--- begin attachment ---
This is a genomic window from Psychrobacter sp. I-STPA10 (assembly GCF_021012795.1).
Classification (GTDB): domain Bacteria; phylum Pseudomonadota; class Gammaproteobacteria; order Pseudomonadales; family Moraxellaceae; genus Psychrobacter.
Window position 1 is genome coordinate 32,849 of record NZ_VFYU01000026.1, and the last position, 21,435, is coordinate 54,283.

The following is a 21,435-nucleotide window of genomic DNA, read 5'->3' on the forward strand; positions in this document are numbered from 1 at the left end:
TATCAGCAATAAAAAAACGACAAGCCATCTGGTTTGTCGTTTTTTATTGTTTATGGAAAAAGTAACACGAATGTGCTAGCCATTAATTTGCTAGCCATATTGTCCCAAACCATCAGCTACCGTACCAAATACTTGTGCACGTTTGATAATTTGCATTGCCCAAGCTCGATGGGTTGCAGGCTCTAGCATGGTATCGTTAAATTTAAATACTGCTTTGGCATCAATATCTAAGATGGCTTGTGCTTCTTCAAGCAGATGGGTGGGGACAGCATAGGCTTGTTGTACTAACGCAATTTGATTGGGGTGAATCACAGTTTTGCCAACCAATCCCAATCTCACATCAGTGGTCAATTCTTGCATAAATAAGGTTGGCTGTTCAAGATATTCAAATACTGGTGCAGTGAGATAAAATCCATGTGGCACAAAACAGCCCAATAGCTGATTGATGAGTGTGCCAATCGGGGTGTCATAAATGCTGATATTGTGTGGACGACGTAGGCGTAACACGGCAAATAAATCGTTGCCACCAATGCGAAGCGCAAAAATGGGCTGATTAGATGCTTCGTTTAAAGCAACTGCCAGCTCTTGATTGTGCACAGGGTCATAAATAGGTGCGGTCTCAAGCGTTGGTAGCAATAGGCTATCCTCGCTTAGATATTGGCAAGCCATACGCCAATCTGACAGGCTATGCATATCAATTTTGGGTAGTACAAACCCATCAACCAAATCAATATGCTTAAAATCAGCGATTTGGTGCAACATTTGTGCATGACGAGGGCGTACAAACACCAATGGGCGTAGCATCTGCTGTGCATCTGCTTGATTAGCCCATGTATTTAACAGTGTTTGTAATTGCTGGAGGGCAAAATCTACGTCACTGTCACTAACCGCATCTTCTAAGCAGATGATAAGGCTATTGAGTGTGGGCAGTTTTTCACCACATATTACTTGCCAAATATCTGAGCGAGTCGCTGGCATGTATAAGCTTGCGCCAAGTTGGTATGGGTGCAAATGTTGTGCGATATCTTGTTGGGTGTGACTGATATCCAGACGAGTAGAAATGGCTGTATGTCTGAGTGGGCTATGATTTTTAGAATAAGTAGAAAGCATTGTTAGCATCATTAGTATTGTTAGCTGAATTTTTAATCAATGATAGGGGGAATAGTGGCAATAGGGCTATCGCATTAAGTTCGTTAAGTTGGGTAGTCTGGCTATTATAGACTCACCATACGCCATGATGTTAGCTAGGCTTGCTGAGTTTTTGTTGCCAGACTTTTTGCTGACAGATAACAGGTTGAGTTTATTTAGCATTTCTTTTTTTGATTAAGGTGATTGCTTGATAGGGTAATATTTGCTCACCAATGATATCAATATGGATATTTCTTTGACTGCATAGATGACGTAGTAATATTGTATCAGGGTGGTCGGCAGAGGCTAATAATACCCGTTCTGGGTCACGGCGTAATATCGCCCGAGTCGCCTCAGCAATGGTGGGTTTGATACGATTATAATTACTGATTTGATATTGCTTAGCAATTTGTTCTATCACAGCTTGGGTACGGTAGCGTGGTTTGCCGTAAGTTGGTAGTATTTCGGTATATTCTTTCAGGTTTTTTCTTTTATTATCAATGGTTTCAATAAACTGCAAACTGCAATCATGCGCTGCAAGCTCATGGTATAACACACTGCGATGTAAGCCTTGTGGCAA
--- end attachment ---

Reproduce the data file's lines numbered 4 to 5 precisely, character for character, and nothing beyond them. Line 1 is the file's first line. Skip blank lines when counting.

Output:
The following is a 21,435-nucleotide window of genomic DNA, read 5'->3' on the forward strand; positions in this document are numbered from 1 at the left end:
TATCAGCAATAAAAAAACGACAAGCCATCTGGTTTGTCGTTTTTTATTGTTTATGGAAAAAGTAACACGAATGTGCTAGCCATTAATTTGCTAGCCATATTGTCCCAAACCATCAGCTACCGTACCAAATACTTGTGCACGTTTGATAATTTGCATTGCCCAAGCTCGATGGGTTGCAGGCTCTAGCATGGTATCGTTAAATTTAAATACTGCTTTGGCATCAATATCTAAGATGGCTTGTGCTTCTTCAAGCAGATGGGTGGGGACAGCATAGGCTTGTTGTACTAACGCAATTTGATTGGGGTGAATCACAGTTTTGCCAACCAATCCCAATCTCACATCAGTGGTCAATTCTTGCATAAATAAGGTTGGCTGTTCAAGATATTCAAATACTGGTGCAGTGAGATAAAATCCATGTGGCACAAAACAGCCCAATAGCTGATTGATGAGTGTGCCAATCGGGGTGTCATAAATGCTGATATTGTGTGGACGACGTAGGCGTAACACGGCAAATAAATCGTTGCCACCAATGCGAAGCGCAAAAATGGGCTGATTAGATGCTTCGTTTAAAGCAACTGCCAGCTCTTGATTGTGCACAGGGTCATAAATAGGTGCGGTCTCAAGCGTTGGTAGCAATAGGCTATCCTCGCTTAGATATTGGCAAGCCATACGCCAATCTGACAGGCTATGCATATCAATTTTGGGTAGTACAAACCCATCAACCAAATCAATATGCTTAAAATCAGCGATTTGGTGCAACATTTGTGCATGACGAGGGCGTACAAACACCAATGGGCGTAGCATCTGCTGTGCATCTGCTTGATTAGCCCATGTATTTAACAGTGTTTGTAATTGCTGGAGGGCAAAATCTACGTCACTGTCACTAACCGCATCTTCTAAGCAGATGATAAGGCTATTGAGTGTGGGCAGTTTTTCACCACATATTACTTGCCAAATATCTGAGCGAGTCGCTGGCATGTATAAGCTTGCGCCAAGTTGGTATGGGTGCAAATGTTGTGCGATATCTTGTTGGGTGTGACTGATATCCAGACGAGTAGAAATGGCTGTATGTCTGAGTGGGCTATGATTTTTAGAATAAGTAGAAAGCATTGTTAGCATCATTAGTATTGTTAGCTGAATTTTTAATCAATGATAGGGGGAATAGTGGCAATAGGGCTATCGCATTAAGTTCGTTAAGTTGGGTAGTCTGGCTATTATAGACTCACCATACGCCATGATGTTAGCTAGGCTTGCTGAGTTTTTGTTGCCAGACTTTTTGCTGACAGATAACAGGTTGAGTTTATTTAGCATTTCTTTTTTTGATTAAGGTGATTGCTTGATAGGGTAATATTTGCTCACCAATGATATCAATATGGATATTTCTTTGACTGCATAGATGACGTAGTAATATTGTATCAGGGTGGTCGGCAGAGGCTAATAATACCCGTTCTGGGTCACGGCGTAATATCGCCCGAGTCGCCTCAGCAATGGTGGGTTTGATACGATTATAATTACTGATTTGATATTGCTTAGCAATTTGTTCTATCACAGCTTGGGTACGGTAGCGTGGTTTGCCGTAAGTTGGTAGTATTTCGGTATATTCTTTCAGGTTTTTTCTTTTATTATCAATGGTTTCAATAAACTGCAAACTGCAATCATGCGCTGCAAGCTCATGGTATAACACACTGCGATGTAAGCCTTGTGGCAA